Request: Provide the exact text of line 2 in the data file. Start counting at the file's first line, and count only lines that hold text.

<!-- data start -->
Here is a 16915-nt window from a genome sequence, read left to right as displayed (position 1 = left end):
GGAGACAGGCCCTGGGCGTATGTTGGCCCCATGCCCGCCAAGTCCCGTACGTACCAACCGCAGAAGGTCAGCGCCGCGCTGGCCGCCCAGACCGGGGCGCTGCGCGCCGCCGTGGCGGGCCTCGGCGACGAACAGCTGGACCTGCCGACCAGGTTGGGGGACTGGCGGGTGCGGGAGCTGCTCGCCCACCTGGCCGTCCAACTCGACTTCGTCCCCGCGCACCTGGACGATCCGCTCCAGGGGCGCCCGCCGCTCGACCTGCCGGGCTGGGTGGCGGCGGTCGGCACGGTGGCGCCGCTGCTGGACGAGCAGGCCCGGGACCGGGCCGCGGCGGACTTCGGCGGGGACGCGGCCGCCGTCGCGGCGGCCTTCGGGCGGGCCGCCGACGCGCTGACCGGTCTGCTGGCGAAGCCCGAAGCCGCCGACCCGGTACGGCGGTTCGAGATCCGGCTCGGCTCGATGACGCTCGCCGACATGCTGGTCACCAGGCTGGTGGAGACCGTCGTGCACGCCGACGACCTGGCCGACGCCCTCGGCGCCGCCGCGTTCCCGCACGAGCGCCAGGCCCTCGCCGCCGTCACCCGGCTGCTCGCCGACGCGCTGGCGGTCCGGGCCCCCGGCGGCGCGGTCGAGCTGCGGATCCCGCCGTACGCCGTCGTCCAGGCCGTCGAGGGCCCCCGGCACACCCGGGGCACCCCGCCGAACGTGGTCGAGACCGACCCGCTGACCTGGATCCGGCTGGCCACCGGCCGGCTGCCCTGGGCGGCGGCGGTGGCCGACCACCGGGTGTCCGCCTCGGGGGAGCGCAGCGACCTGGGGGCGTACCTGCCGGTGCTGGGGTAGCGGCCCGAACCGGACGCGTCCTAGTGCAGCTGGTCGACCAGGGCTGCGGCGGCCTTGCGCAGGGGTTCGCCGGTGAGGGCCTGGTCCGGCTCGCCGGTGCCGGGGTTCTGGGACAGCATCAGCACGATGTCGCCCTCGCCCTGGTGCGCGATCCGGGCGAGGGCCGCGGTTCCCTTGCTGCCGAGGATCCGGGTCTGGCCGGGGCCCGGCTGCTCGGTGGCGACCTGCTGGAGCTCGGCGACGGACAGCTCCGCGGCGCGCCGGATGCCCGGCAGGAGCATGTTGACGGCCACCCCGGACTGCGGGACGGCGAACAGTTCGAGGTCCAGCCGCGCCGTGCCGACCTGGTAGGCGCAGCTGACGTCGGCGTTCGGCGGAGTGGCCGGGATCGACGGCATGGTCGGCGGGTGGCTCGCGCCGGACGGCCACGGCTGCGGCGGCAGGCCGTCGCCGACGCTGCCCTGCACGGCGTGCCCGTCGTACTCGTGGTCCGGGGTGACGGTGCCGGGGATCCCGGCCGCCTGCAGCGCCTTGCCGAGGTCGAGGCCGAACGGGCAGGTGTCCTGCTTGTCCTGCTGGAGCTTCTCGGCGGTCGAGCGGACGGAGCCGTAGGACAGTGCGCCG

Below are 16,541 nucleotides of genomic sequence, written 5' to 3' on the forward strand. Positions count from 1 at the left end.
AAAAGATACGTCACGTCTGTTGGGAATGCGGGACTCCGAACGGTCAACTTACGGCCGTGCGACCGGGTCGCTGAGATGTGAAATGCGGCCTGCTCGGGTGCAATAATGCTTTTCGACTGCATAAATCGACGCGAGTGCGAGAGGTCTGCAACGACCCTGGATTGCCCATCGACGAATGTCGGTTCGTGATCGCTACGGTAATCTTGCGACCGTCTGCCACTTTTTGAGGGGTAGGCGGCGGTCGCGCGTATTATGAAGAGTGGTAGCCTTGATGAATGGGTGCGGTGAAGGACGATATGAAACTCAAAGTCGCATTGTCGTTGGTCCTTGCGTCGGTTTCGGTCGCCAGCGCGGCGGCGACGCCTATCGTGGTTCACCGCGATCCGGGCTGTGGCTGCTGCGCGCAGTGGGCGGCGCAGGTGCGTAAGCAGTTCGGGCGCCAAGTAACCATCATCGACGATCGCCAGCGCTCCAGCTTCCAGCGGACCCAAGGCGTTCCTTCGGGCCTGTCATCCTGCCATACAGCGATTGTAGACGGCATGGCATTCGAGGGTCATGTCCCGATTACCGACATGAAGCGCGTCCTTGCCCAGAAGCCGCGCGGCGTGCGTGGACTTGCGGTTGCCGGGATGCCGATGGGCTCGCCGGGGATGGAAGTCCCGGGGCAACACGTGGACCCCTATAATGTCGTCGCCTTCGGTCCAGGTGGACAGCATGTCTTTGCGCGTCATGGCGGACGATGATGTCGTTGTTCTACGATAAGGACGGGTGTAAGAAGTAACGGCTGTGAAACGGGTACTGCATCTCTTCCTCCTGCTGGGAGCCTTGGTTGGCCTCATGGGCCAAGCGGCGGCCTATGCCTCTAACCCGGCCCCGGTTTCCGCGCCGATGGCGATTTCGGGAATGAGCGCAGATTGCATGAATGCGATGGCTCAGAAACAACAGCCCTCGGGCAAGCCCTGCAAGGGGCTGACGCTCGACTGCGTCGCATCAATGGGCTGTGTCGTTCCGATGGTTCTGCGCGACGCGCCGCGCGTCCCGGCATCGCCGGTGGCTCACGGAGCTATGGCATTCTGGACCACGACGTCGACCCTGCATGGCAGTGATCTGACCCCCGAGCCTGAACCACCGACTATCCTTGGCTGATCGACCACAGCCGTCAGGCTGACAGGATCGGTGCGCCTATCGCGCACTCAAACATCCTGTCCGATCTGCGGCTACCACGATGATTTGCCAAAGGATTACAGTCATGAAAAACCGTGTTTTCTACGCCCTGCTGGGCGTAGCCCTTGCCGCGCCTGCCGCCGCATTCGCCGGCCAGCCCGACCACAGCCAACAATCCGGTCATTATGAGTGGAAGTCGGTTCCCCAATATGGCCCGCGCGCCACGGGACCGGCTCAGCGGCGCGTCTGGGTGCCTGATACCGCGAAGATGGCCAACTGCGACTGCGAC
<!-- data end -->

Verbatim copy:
GGAGACAGGCCCTGGGCGTATGTTGGCCCCATGCCCGCCAAGTCCCGTACGTACCAACCGCAGAAGGTCAGCGCCGCGCTGGCCGCCCAGACCGGGGCGCTGCGCGCCGCCGTGGCGGGCCTCGGCGACGAACAGCTGGACCTGCCGACCAGGTTGGGGGACTGGCGGGTGCGGGAGCTGCTCGCCCACCTGGCCGTCCAACTCGACTTCGTCCCCGCGCACCTGGACGATCCGCTCCAGGGGCGCCCGCCGCTCGACCTGCCGGGCTGGGTGGCGGCGGTCGGCACGGTGGCGCCGCTGCTGGACGAGCAGGCCCGGGACCGGGCCGCGGCGGACTTCGGCGGGGACGCGGCCGCCGTCGCGGCGGCCTTCGGGCGGGCCGCCGACGCGCTGACCGGTCTGCTGGCGAAGCCCGAAGCCGCCGACCCGGTACGGCGGTTCGAGATCCGGCTCGGCTCGATGACGCTCGCCGACATGCTGGTCACCAGGCTGGTGGAGACCGTCGTGCACGCCGACGACCTGGCCGACGCCCTCGGCGCCGCCGCGTTCCCGCACGAGCGCCAGGCCCTCGCCGCCGTCACCCGGCTGCTCGCCGACGCGCTGGCGGTCCGGGCCCCCGGCGGCGCGGTCGAGCTGCGGATCCCGCCGTACGCCGTCGTCCAGGCCGTCGAGGGCCCCCGGCACACCCGGGGCACCCCGCCGAACGTGGTCGAGACCGACCCGCTGACCTGGATCCGGCTGGCCACCGGCCGGCTGCCCTGGGCGGCGGCGGTGGCCGACCACCGGGTGTCCGCCTCGGGGGAGCGCAGCGACCTGGGGGCGTACCTGCCGGTGCTGGGGTAGCGGCCCGAACCGGACGCGTCCTAGTGCAGCTGGTCGACCAGGGCTGCGGCGGCCTTGCGCAGGGGTTCGCCGGTGAGGGCCTGGTCCGGCTCGCCGGTGCCGGGGTTCTGGGACAGCATCAGCACGATGTCGCCCTCGCCCTGGTGCGCGATCCGGGCGAGGGCCGCGGTTCCCTTGCTGCCGAGGATCCGGGTCTGGCCGGGGCCCGGCTGCTCGGTGGCGACCTGCTGGAGCTCGGCGACGGACAGCTCCGCGGCGCGCCGGATGCCCGGCAGGAGCATGTTGACGGCCACCCCGGACTGCGGGACGGCGAACAGTTCGAGGTCCAGCCGCGCCGTGCCGACCTGGTAGGCGCAGCTGACGTCGGCGTTCGGCGGAGTGGCCGGGATCGACGGCATGGTCGGCGGGTGGCTCGCGCCGGACGGCCACGGCTGCGGCGGCAGGCCGTCGCCGACGCTGCCCTGCACGGCGTGCCCGTCGTACTCGTGGTCCGGGGTGACGGTGCCGGGGATCCCGGCCGCCTGCAGCGCCTTGCCGAGGTCGAGGCCGAACGGGCAGGTGTCCTGCTTGTCCTGCTGGAGCTTCTCGGCGGTCGAGCGGACGGAGCCGTAGGACAGTGCGCCG